Our unique off-grid farming systems and energy conservation practices win awards.
We work hard, first and foremost, to reduce energy use on the farm in all aspects of what we do. We make use of gravitational irrigation, rainwater collection, cover cropping techniques to minimize tillage, passive solar heating and geothermal energy to store root crops throughout the winter months.
The farm is off-grid, meaning that we have no connection to the Ontario hydro electric grid. Instead we rely on alternative energy sources as well as a back-up gas fuelled generator and some propane. The ‘farm centre’ and yurt yoga studio are run off of a 6KW photovoltaic system that stores energy in a batteries. Hot water is generated in the summer form solar hot water panels mounted on a shed and in the winter for an Esse woodstove which is connected to a both a hot water jacket and in-floor heating in a our finished cement floor.
We work hard, first and foremost, to reduce energy use on the farm in all aspects of what we do. We make use of gravitational irrigation, rainwater collection, cover cropping techniques to minimize tillage, passive solar heating and geothermal energy to store root crops throughout the winter months. In 2014, our unique off-grid farming systems and energy conservation practices won The Premier’s Award for Agri-Food Innovation.
Our Root Cellar
Due to the off-grid nature of our farm we were limited by conventional energy resources that most market gardeners use to fuel their compressor condenser refrigeration systems for storing produce at optimal temperatures. Instead we designed and built, along with a team of engineers and Chris Chiasson at Whole Farm Services in Vermont, a state of the art, walk-in root cellar. This versatile space was inspired by the traditional root cellars of generations passed as well as European wine and cheese caves.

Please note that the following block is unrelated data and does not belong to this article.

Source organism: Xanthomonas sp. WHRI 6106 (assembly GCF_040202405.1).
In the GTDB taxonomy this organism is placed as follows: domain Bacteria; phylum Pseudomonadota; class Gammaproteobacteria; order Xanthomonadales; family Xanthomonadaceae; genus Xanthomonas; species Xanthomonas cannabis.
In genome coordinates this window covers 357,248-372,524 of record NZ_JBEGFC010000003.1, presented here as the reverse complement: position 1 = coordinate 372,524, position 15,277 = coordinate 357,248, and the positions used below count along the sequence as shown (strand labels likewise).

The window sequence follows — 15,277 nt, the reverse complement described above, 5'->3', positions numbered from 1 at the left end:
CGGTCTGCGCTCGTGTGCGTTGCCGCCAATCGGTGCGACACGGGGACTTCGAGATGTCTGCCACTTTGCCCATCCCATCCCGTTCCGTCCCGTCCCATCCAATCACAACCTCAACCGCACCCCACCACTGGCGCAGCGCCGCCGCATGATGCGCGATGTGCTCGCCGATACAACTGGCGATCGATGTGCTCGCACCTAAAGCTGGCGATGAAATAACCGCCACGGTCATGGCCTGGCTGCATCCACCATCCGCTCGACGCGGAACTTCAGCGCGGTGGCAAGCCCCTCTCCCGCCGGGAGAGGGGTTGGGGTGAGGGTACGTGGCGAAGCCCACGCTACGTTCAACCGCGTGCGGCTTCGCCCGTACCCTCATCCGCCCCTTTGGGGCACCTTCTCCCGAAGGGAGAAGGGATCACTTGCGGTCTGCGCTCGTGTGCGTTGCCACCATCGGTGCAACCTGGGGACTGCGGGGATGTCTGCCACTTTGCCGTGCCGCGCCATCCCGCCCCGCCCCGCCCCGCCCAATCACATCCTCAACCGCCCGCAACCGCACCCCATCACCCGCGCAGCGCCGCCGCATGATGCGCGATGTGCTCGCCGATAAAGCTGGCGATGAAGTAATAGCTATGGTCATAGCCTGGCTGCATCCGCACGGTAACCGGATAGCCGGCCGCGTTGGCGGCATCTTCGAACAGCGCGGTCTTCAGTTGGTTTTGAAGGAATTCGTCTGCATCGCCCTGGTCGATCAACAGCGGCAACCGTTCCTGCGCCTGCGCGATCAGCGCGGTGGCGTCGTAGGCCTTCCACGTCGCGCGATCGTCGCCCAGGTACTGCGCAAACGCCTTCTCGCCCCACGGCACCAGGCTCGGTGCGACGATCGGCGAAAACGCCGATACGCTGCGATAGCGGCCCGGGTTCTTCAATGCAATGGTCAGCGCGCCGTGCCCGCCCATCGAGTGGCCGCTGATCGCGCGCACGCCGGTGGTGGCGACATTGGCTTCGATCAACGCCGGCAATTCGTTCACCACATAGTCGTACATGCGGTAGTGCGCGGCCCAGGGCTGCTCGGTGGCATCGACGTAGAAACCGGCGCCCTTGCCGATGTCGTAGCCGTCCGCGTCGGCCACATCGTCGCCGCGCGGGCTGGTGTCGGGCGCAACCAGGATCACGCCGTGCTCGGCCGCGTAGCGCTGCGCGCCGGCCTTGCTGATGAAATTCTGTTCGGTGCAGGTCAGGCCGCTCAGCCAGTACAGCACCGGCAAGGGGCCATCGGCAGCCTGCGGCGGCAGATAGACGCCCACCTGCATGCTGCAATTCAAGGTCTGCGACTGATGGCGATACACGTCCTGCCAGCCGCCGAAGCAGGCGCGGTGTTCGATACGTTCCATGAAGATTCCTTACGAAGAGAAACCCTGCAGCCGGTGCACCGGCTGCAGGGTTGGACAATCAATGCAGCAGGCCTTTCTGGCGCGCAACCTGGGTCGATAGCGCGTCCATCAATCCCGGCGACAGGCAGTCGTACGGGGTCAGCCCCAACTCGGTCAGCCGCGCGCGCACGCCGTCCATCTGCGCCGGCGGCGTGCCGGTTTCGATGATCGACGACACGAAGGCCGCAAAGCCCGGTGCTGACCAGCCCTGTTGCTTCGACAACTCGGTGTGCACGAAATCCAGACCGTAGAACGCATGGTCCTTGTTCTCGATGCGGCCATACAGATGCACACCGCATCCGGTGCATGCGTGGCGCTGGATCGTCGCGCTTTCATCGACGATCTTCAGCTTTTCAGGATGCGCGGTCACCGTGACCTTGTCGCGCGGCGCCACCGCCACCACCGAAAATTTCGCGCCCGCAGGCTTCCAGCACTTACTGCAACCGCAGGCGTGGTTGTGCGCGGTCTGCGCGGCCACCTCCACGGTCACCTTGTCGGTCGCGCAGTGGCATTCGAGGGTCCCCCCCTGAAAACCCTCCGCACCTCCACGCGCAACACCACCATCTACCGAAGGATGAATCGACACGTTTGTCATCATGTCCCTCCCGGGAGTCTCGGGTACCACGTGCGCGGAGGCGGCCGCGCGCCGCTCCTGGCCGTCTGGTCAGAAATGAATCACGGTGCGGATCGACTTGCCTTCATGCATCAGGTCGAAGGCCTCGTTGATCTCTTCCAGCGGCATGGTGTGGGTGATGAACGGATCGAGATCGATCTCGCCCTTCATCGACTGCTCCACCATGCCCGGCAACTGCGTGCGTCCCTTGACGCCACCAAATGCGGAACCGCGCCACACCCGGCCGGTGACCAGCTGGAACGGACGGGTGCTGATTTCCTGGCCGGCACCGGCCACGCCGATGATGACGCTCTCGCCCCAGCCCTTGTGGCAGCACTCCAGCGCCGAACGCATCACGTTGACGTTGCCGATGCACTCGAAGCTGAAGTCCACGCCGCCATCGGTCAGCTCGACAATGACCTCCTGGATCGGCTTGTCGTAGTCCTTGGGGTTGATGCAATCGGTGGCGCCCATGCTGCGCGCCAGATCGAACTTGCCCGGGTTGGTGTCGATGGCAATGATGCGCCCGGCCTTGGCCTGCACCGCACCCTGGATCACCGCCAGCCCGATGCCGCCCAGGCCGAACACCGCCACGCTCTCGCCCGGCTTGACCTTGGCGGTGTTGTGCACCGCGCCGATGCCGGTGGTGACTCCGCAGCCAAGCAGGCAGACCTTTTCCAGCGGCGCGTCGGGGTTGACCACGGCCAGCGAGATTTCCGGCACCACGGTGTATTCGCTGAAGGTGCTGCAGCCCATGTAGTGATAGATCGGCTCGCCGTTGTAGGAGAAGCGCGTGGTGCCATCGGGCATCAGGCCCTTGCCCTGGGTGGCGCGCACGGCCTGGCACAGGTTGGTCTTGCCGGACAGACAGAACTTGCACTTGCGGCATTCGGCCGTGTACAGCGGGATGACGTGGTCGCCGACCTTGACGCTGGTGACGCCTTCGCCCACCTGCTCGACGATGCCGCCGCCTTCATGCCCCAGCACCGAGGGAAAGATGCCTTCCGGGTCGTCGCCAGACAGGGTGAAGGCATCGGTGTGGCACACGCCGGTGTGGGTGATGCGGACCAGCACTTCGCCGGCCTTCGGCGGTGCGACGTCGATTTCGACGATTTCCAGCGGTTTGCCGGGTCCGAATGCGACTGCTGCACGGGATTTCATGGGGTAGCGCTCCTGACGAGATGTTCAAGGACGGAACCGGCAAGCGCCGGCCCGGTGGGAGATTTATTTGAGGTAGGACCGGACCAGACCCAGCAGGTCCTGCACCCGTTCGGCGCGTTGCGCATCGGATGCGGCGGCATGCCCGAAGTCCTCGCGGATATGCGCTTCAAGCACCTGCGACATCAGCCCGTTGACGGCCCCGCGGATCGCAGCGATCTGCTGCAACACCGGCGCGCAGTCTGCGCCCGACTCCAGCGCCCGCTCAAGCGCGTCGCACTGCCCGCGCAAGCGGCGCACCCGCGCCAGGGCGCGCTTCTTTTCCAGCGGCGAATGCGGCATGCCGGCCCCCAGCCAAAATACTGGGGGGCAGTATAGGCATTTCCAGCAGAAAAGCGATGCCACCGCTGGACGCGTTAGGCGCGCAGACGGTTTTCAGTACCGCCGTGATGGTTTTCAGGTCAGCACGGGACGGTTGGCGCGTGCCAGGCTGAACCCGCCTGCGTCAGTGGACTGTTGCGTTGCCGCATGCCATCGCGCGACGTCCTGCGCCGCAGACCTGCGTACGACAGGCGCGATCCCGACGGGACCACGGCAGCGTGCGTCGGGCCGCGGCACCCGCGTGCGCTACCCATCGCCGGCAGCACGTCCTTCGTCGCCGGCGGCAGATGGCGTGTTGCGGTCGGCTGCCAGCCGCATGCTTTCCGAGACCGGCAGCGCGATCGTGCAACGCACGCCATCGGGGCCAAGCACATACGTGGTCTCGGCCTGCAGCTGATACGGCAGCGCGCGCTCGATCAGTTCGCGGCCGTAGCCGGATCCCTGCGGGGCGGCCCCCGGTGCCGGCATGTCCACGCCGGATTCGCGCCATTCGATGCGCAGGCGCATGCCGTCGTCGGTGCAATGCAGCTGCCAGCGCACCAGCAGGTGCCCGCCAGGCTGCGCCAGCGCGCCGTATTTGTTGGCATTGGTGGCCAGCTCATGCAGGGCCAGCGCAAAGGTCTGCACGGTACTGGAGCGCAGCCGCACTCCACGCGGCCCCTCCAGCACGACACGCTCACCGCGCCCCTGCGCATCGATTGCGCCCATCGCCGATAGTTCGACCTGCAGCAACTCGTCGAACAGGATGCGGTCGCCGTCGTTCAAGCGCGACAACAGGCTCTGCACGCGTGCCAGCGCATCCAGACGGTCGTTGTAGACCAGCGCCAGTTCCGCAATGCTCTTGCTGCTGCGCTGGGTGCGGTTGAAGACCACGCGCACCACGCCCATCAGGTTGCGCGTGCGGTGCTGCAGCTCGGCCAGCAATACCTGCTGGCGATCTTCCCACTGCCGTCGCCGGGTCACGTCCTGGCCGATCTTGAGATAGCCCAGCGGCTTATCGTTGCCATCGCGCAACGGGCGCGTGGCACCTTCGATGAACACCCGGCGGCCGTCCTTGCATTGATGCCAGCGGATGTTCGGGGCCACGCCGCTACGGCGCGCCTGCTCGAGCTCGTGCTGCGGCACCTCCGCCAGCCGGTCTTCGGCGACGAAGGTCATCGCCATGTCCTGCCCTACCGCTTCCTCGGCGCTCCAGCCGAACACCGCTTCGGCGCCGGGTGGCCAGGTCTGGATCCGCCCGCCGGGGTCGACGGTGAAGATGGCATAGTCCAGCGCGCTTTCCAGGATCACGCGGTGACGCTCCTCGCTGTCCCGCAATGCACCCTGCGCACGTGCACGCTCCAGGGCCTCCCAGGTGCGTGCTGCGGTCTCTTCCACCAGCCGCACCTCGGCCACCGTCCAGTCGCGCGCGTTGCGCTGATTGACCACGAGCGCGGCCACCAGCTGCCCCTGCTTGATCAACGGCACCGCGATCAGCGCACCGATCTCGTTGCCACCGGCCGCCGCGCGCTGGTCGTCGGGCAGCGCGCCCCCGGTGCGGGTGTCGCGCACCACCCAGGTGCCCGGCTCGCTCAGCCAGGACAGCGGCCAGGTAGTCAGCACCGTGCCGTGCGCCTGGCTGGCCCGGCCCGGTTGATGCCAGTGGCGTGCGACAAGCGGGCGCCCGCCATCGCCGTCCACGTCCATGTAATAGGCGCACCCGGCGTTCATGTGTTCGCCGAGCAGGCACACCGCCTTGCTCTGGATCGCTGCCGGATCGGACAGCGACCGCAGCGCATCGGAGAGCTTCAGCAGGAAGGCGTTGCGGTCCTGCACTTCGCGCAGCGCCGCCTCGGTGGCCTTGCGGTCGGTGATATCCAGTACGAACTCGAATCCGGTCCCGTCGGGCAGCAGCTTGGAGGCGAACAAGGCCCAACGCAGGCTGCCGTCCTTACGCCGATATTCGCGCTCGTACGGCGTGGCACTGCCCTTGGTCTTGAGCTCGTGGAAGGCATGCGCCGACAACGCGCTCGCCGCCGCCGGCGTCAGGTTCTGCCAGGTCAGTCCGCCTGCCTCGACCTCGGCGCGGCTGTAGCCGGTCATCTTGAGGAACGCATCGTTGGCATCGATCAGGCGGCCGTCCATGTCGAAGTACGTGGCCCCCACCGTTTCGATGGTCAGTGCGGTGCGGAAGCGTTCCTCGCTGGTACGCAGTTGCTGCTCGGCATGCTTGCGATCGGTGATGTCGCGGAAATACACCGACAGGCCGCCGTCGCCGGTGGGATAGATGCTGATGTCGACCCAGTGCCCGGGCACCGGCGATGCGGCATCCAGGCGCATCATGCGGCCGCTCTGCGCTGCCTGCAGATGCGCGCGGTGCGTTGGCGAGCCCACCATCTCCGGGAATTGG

Our root cellar is divided into 4 bays that are kept at different temperature and humidity conditions. The total floor space is 600 square feet with 11 foot vaulted ceilings. It is fully vented to the outdoors to prevent any unwanted mold or mildew build up. The geothermal effect of being built into the side of a hill maintains an average temperature of about 6 degrees Celsius. We use an innovative ice block making system to put 100 cubic feet in the furthest to the back bay of the root cellar each year during February to maintain even lower temperatures in the heat of the summer for storing more heat sensitive crops such as leafy greens.
In the late fall and early winter we open our root cellar up for public viewing during our on-farm markets from which we sell a number of organic storage crops such as potatoes, carrots, beets, turnips, radishes, onions, garlic, squash and more. In total, the space can accommodate approximately 20,000 pounds of vegetables in storage at any given time. In 2014, our root cellar design and innovative ice block-making technique won The Premier’s Award for Agri-Food Innovation.